As many of you know, February 1st was National Wear Red Day. This day, on which we are asked to wear red clothing, was created by the American Heart Association (AHA) in 2003 in order to spread awareness and raise funds to help fight the #1 killer of women in America: heart disease. Taking place on the first Friday of the month, this day is also used as a kick-off to February, American Heart Month. The goal of this movement is to educate women about their risk for heart disease and help expand scientific research on heart health.
To my knowledge, much of the AHA’s work seems to focus on cardiovascular events such as heart attack and stroke. In actuality, even though I have congenital heart disease, I am no more at risk for such an event than any other woman. But still, this movement is about women with heart disease and, technically, I am one of those women, so I do feel a personal connection to it.
As a woman with heart disease, then, I think during this month when we are asked to focus on our hearts, we should take the time to celebrate them as well, maybe even those that aren’t in the greatest of shape. Today, I’d like to pay a little tribute to my heart, to my poor, deformed but perseverant heart. She deserves this post all to herself.
I spoke with a friend the other day, a friend who happens to work in the field of psychology, about the emotional issues I have with my heart and her defectiveness.
“I’d love to see you attack your heart like an enemy,” my friend said.
I sat quietly for a moment, thinking of what he had said, and was surprised to feel a wave of guilt run through of me.
“How could I turn on her?” I thought, “My heart who has hung in there with me through it all.”
I genuinely felt sad at the thought.
Because my heart is not my enemy.
Sure, she is bigger than she is supposed to be and has had more than one hole repaired. She may be facing the wrong way and sitting too far to the right. And she is part cow, part human, and part metal. She is one screwed-up organ, but not my enemy.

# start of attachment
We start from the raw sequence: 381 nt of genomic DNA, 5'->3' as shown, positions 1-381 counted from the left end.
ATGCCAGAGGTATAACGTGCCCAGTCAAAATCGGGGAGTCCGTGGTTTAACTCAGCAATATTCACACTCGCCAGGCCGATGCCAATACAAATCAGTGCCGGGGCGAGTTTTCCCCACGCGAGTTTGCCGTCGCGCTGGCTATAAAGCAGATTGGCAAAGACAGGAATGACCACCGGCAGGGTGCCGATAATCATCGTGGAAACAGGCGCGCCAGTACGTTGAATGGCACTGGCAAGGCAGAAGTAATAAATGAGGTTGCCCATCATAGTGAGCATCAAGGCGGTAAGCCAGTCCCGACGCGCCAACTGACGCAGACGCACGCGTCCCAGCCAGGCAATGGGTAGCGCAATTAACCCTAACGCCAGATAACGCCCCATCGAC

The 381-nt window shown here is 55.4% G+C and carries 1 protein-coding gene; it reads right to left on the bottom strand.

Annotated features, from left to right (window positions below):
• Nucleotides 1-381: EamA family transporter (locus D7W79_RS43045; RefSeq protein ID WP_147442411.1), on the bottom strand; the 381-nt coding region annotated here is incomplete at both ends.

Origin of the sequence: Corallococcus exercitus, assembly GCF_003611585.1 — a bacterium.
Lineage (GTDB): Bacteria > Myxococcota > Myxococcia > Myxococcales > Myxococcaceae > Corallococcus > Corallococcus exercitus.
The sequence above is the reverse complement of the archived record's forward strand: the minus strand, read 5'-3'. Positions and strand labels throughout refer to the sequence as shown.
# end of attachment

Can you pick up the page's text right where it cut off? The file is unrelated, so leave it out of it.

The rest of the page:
You could say she is the root of many of my problems. She is the reason I had issues with panic and anxiety through most of my twenties. She is the reason I often feel fatigued and then guilty for my lack of energy to share with my daughter. She is the reason I have often felt regretful that my husband, mother, sisters, and others have had to spend many hours of their livings taking care of me or visiting me.
She has definitely been a burden in more ways than one, but how could I call her an enemy?
She has sat through several catherizations and ablations and three open heart surgeries while she was poked & prodded, sliced & stitched. And when those surgeries were complete and she was called back into duty, she pumped as strongly as ever. When she received her first set of new valves, she kept them working for five years past their expected expiration date. The many times she was overtaken by an arrhythmia or rapid beating, she fought her way back to a normal rhythm, even sustaining jarring shocks from my defibrillator.
She is certainly not an enemy. At the least, she is an excellent employee, but I like to think of her as a friend. Really, she has stuck by me through thick (like the wall of her right ventricle) and thin.
So, I declare today to be Honor My Heart Day. I am proud of you, heart. I am proud of you and all your battle wounds: your scar tissue, your patches, even your slightly bionic valve.
Today, I salute you. Thank you, my friend, for all you’ve done.